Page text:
- Due to a great third quarter, PubMatic’s share price has been up by 30% since my very bullish article in September.
- The bullish thesis becomes gradually stronger as the company continues to outperform peers and rapidly shows investors that it is best-in-class.
- Moreover, instead of having a negative impact on PubMatic's business, Google’s policy change might turn out to be a hidden opportunity.
- Compared to its peers, PubMatic still offers the best price-to-value ratio in an already cheaply valued industry.
In September I have written a very bullish article on PubMatic (NASDAQ:PUBM). Despite the 30% increase in the stock price, I remain highly bullish on the company and want to share additional reasons which I did not discuss in the previous article yet.
Below I will not discuss again the basics of what PubMatic's business model is; for that, I suggest first checking the initial article. What I will show below instead, is a short recap of the great third quarter and a longer explanation of why the bullish thesis continues to become even stronger. On top of that, I will review the valuation and show that PUBM is still cheap despite the stock's relative outperformance.
The thesis remains simple: PubMatic is the best-in-class supply-side platform, is operating in a great industry, and is trading at a very cheap valuation.
Earnings were great once again
The third-quarter earnings release certainly was more than satisfactory for shareholders, as the stock price increased by over 30% in days following the release.
PubMatic beat the analysts' estimates on all levels as the company reported massive beats on the EPS, the EBITDA margin, and revenues. Consequently, the company once again raised the guidance for the whole year, announcing an increase of 9% for the revenue, and a 31% increase for the company's EBITDA as compared to the previous guidance.
And the growth is likely to continue as CFO Steve Pantelick expects a 20%-24% revenue growth in 2022:
Overall, the digital ad spend globally is expected to grow about 20-ish percent this year. The current projections it will be about 10% to 12% next year. We expect to grow faster by double that rate in 2022. - Steve Pantelick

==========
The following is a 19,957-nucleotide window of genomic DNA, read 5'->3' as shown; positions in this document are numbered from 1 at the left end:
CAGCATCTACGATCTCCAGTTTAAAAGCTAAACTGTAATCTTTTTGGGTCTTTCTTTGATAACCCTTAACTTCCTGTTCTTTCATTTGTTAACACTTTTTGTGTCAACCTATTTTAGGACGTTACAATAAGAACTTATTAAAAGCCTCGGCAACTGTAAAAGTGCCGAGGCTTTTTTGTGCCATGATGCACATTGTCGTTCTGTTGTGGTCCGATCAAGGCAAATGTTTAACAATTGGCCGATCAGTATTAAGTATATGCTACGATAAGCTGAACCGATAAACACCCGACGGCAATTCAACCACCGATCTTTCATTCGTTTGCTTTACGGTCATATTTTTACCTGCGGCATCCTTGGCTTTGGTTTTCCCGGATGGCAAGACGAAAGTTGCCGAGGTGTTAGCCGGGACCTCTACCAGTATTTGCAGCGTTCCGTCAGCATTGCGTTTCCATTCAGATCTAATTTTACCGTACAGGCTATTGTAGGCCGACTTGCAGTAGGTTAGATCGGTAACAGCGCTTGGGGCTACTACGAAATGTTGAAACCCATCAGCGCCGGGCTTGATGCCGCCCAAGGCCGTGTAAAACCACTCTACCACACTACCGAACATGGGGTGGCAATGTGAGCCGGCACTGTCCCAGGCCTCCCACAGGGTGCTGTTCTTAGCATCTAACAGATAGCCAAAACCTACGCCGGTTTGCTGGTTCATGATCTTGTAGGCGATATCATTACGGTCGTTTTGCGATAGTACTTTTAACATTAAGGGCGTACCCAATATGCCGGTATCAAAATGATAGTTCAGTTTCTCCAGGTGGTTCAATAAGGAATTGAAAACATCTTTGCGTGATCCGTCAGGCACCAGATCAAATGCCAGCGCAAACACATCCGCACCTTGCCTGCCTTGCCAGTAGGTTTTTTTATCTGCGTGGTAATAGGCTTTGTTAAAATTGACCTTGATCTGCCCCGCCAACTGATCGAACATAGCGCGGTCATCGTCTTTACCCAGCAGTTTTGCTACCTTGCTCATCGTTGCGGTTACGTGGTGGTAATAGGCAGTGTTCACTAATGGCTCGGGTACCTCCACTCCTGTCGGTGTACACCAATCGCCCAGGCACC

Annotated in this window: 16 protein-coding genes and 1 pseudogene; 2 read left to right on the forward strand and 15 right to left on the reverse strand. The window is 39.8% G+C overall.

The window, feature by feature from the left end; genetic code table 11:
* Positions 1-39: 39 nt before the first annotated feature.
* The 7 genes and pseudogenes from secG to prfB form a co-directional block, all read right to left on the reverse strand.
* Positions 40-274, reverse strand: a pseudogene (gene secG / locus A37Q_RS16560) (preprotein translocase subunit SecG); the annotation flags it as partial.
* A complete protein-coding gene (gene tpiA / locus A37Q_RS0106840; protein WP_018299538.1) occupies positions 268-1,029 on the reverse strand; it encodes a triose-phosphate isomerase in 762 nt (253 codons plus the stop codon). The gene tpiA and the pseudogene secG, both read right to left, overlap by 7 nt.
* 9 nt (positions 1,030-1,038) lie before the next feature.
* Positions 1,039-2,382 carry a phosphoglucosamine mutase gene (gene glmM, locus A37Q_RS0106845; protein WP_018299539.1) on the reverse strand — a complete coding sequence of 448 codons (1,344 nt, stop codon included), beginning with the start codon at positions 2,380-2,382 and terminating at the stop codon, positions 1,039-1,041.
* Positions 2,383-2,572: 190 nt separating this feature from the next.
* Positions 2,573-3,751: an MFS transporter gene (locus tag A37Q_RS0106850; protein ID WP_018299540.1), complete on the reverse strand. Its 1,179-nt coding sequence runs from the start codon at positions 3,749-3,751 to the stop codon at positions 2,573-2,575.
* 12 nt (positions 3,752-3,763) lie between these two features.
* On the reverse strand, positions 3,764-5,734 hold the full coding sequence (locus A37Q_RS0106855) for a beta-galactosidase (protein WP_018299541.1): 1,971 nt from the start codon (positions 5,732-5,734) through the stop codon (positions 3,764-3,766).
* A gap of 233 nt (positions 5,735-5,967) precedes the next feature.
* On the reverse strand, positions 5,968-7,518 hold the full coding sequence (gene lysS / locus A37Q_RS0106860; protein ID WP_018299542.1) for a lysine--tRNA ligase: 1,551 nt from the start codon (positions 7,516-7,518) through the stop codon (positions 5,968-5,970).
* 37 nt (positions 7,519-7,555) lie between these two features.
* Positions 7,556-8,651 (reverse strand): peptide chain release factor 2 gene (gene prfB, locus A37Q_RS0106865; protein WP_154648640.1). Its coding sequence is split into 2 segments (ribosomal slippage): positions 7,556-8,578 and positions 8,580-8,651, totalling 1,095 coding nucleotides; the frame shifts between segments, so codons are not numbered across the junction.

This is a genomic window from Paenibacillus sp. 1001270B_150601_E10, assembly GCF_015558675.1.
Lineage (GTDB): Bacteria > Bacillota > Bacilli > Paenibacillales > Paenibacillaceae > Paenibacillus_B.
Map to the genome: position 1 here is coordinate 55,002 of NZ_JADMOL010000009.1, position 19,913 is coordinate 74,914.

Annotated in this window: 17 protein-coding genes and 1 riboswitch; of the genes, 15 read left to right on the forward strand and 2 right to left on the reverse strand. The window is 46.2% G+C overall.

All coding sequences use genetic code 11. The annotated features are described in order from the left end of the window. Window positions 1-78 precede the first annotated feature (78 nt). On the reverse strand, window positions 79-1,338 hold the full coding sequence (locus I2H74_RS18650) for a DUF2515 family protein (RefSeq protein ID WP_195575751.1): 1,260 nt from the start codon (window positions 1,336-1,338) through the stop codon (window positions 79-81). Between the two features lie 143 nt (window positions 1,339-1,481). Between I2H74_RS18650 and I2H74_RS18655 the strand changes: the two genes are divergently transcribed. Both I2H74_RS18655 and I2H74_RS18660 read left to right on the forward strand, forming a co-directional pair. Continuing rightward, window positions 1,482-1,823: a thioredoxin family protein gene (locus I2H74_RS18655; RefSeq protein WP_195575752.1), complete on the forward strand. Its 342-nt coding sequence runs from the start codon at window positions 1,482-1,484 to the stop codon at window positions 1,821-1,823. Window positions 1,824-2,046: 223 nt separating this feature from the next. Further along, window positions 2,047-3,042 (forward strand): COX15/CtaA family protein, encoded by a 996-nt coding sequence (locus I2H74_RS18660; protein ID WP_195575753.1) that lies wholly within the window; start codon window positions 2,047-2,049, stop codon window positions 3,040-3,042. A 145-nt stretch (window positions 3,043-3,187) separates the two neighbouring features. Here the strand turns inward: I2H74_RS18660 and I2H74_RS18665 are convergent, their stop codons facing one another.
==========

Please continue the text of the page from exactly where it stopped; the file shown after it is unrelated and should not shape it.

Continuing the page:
The only negative aspect that can be brought up, and is often brought up by bears, is that the number of outstanding shares continued to increase in the last quarter. Compared to the second quarter the number of outstanding shares increased by 640,000 (+1.3%). The increase stems solely from stock options for the management. While I'm not psyched about the dilution I also don't see it as a big problem, as anyways the cost of dilution is already considered in the income statement as a part of the expenses. So, through dilution, PubMatic will save cash which otherwise would be needed to compensate the management, and the company can instead continue to use this cash to finance its growth (working capital) and invest in new innovations. Therefore, the dilution is neither a net-loss nor a net-gain.
The bullish thesis continues to become stronger
On the back of these great earnings, which again clearly showed that the company is best-in-class, I want to discuss two key drivers which I believe will further strengthen the bull thesis and might gradually change the market's view of the company.
Google's policy change: no negative impact on PubMatic
I believe one big reason why the stock price of PUBM and its peers has been under big pressure in the second half of the year was the concern that Google will change the way how its browsers track cookies by moving away from third-party cookies towards using only first-party cookies. I want to explain below what this policy change means and what will be the actual implications for PubMatic's business.
Currently, in order to describe users as accurately as possible, data from different websites is used. For example, a user might first visit Wikipedia to look up some historic article. The user then goes to YouTube to watch some historic documentaries. Then finally when the user reads some news on CNN.com, all the collected information from the previously visited websites is analyzed, and the advertiser then (through algorithms) decides to show the user an advertisement for a documentary-focused streaming service like Discovery+ or CuriosityStream, as the data suggests that this user is likely interested in documentaries. This is how third-party cookies work, and this is how online advertising was done in the past.